Mitja Velikonja. Rock’n’retro: Novi jugoslavizem v sodobni slovenski popularni glasbi / Rock’n’Retro: New Yugoslavism in Contemporary Popular Music in Slovenia. Translated from the Slovenian by Olga Vuković. Ljubljana: Založba Sophia, 2013.

 

Legend
1 = page number
“…” = quote of book text
“… “…” …” = text in quotation marks in book text
‘…’ = quote in book of another text (source)
[…] = my notes
= summary or paraphrase of book text

 

*

x
“ambivalent perception of Yugoslavia during the post-Yugoslav period in Slovenia”

2
Rampant pro-EU propaganda in dominant discourses but no songs doing that. By contrast music praising Yugoslav era does exist, since 1996.

Elite “systematic strategy in their attitude Slovenia’s Yugoslav past” across the spectrum:

  • attack it
  • ignore it as if it never existed

3
“anti-Yugoslav ideology and the struggle against the communist windmills”

Slovenia’s acknowledgment of its Yugoslav past:

  • re-discovery of connections with other ex-YU republics
  • acceptance of former YU republics as equals
  • Balkans as the closest and cheapest exotic destination
  • essentialized images of the Balkans

5
Negative image of Yugoslavia in dominant political discourses vs exclusively positive images in popular culture, incl. music (positive Yugoslavism), ie in marginal/alternative discourses.

9
New Yugoslavism = ideological discourse of “”imaginary Yugoslavia” that materialized only after its physical counterpart had been destroyed,” found in Yugonostalgia, cyber communities, websites, retro-marketing, first-hand memories, second-hand images by post-YU generations, “music that speaks about “those times.””

10-11
Balkanism:

  • discourse on Yugoslavia veers into Balkanisms
  • ethno-nationalism
  • backwardness, rural mentality, patriarchy, hedonism
  • turbo-folk and brass bands
  • cultural otherness
  • external Other – opposite of Europe (Orientalism – West)

Yugoslavism:

  • socialism
  • modern, progressive, urban, multicultural, pro-western
  • rock’n’roll bands
  • political otherness
  • internal Other – opposite of Slovenia; transformation from former Yugoslavs to contemporary Slovenes

12
Yugoslavism = “a posteriori construction of images relating to the YUgoslav political system, social order, cultural production, everyday life, and Partisan fighters’ resistance”

17
Retro vs nostalgia

  • cold vs warm emotional tone
  • alienated vs sentimental
  • purposive/instrumental vs emancipatory/restitutive
  • sacrilegious/parodic vs sympathetic
  • amusing/unburdened vs serious/mimetic
  • ironic distance vs solace
  • open to novelty, hybridization, and “perturbations of meaning” vs set in meaning
  • past for the sake of the past itself vs seeks solutions for current problems in the past

17-18
Elizabeth Guffey on retro:

  • half-ironic, half longing
  • non-serious
  • subversive
  • ‘shuffles…through history’s unopened closets and unlit corners”

Simon Reynolds: ‘a self-conscious fetish for a period stylization expressed creatively through pastiche and citation’

Stephen Brown:

  • repro = reproducing the old as it was, even if meanings have changed
  • retro = combining old with new usually by old-style styling with new tech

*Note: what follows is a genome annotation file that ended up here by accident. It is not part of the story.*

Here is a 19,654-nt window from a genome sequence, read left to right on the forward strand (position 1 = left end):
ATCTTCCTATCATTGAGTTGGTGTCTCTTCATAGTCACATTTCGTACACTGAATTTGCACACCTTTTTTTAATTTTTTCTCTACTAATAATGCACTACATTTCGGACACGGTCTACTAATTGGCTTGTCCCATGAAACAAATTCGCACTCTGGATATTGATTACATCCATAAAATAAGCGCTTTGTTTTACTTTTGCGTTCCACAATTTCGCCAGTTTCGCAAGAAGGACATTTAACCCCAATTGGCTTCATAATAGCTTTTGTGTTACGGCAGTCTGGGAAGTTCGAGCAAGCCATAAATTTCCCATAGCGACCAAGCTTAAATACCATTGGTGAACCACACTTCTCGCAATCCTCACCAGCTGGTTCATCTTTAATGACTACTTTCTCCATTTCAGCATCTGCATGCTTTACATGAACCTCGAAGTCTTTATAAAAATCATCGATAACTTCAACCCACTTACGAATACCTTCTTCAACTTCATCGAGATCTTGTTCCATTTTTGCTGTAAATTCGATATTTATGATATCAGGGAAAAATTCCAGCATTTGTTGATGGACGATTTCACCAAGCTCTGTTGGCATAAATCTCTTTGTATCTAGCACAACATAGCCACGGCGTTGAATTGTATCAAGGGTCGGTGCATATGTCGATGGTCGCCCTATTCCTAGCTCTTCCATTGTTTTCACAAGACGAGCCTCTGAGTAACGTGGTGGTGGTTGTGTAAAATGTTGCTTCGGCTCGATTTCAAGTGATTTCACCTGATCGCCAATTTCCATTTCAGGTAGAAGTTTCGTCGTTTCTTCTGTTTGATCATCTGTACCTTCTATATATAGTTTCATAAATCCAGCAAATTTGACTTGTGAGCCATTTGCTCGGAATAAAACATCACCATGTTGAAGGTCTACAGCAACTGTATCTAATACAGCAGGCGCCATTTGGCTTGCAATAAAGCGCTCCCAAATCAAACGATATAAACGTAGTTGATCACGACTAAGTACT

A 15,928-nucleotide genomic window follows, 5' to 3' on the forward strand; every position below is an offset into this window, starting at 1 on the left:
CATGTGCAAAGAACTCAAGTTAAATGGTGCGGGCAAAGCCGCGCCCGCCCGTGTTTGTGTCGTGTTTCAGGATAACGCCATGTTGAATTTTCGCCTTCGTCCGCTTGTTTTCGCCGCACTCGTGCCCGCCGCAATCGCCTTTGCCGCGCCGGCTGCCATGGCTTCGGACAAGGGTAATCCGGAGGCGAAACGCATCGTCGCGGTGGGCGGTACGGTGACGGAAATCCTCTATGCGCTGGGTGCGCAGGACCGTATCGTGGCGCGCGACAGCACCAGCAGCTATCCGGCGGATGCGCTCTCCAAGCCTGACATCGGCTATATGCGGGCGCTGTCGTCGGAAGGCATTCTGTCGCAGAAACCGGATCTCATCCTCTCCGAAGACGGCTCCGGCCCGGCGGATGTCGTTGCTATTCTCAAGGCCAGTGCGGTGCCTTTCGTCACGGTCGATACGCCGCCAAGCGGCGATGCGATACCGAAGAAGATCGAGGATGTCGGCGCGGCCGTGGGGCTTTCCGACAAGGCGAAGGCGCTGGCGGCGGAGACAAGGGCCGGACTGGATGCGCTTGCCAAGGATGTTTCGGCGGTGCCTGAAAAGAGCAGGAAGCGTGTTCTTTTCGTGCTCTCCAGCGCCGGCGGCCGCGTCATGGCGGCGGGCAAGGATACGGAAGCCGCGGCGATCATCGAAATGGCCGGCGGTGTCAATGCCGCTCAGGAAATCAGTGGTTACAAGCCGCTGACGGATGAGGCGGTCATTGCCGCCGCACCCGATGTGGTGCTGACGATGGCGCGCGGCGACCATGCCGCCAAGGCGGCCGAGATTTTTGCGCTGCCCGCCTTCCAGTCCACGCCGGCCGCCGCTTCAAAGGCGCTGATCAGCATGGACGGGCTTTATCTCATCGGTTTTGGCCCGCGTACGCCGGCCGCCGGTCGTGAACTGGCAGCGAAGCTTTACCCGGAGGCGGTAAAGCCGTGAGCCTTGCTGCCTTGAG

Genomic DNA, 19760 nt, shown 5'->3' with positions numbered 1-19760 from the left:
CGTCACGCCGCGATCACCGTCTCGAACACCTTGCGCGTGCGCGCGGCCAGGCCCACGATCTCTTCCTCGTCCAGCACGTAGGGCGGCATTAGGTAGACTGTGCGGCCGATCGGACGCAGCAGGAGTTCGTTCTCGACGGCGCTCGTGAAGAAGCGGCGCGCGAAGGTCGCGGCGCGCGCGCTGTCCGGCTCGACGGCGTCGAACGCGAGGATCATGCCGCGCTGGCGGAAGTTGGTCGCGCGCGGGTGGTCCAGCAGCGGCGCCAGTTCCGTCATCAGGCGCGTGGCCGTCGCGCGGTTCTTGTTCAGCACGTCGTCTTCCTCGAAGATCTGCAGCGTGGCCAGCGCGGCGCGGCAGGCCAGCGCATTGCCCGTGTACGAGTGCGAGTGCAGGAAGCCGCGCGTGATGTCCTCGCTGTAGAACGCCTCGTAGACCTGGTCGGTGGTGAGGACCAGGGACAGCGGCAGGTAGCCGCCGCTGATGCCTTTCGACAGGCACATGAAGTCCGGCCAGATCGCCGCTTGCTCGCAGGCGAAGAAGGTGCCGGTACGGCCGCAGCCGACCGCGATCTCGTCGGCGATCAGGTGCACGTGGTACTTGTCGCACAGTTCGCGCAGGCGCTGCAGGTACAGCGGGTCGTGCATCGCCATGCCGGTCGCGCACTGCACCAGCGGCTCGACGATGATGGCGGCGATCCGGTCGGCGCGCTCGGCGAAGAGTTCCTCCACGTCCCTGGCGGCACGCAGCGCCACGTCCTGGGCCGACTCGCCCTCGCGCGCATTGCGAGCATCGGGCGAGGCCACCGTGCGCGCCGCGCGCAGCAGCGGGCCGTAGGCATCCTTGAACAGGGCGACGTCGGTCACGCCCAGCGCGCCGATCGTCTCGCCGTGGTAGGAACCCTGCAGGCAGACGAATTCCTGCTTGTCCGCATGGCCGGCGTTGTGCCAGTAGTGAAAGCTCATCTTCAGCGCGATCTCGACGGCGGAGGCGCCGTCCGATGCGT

• repro-retro = second helpings of the past, revives/reproduces something that traded on nostalgia

19
Retro in the West has primarily a cultural dimension, in the East a political one – not retro for retro but “every glance into the past in pop culture necessarily has political connotations”

22
Slovenia has two Others

  • spatial = Balkans
  • temporal = Yugoslavia

24
The Yugoslav Other is

  • essentialized (it is the Other)
  • exoticized (it is completely different from us)
  • totalized (all its representatives are the same)

30
Yugoslavism music in Slovenia:

  • modest volume in a small overall scene living in the shadow of music from other ex-YU countries
  • majority of performers began career after YU
  • no continuity with the previous era
  • most performers not known or successful outside Slovenia

33
There exists virtually no music that is anti-Yugoslavia, anti-socliasm, anti-Balkans, anti-Partisans and also none that is nationalist or pro-EU/NATO.

36
Partial reason for Yugoslavism music: modernization (industrialization, urbanization, secularization, women’s emancipation) occurred during the YU era.

36-37
YU-themed concerts, festivals, parties, and other events as well as compilations and broadcasts

40-45
4 categories of performers:

  1. Whole repertoire is YU-themed
  2. Some songs are YU-themed
  3. One song is YU-themed
  4. YU motifs used only in names, videos, images, outfits, design (posters, album covers)

45-47
Yugoslavism music exists in other former republics, most widespread in Bosnia.

“This proves that the present “pro-Yugoslav” popular music is rather an independent cultural form not necessarily related to the current socio-economic and political situation of the actual environment.”

50-61
Form and content:

  • Retro is prevalent: most pop/rock songs take old times (phrases, events, concepts from socialism) as a starting point for their new songs (phrases from socialism) – new songs for younger audiences.
  • Most songs are in Slovenian.
  • New messages in new context, to compare old (socialist) and new (current), to criticize new circumstances and propose old solutions (“we” then vs “I” now)
  • Prevalent themes in songs and visuals: political/Yugoslav themes (brotherhood and unity, Tito, Young Pioneers, workers, Partisans, red star, flags), popular culture (music, movies, sports, design) and everyday life, proletarian/socialist themes, personal nostalgia for love or youth
  • Entire music spectrum (all genres) represented
  • Left wing criticism again but this time of neoliberalism/nationalism – continuity of alternative music’s opposition
  • Collective “We”

62-64
Hybridization:

  • images from the past grafted on popular music in satirical or ironic manner
  • “mix’n’match of socialist/Yugoslav/Partisan motifs and other historical content, aesthetic trends, political orientations, and elements of contemporary popular culture”
  • remixing rather than reproduction

64-68
Continuity:

  • documentarism: using snippets/excerpts of original songs, speeches, film/video footage in songs / videos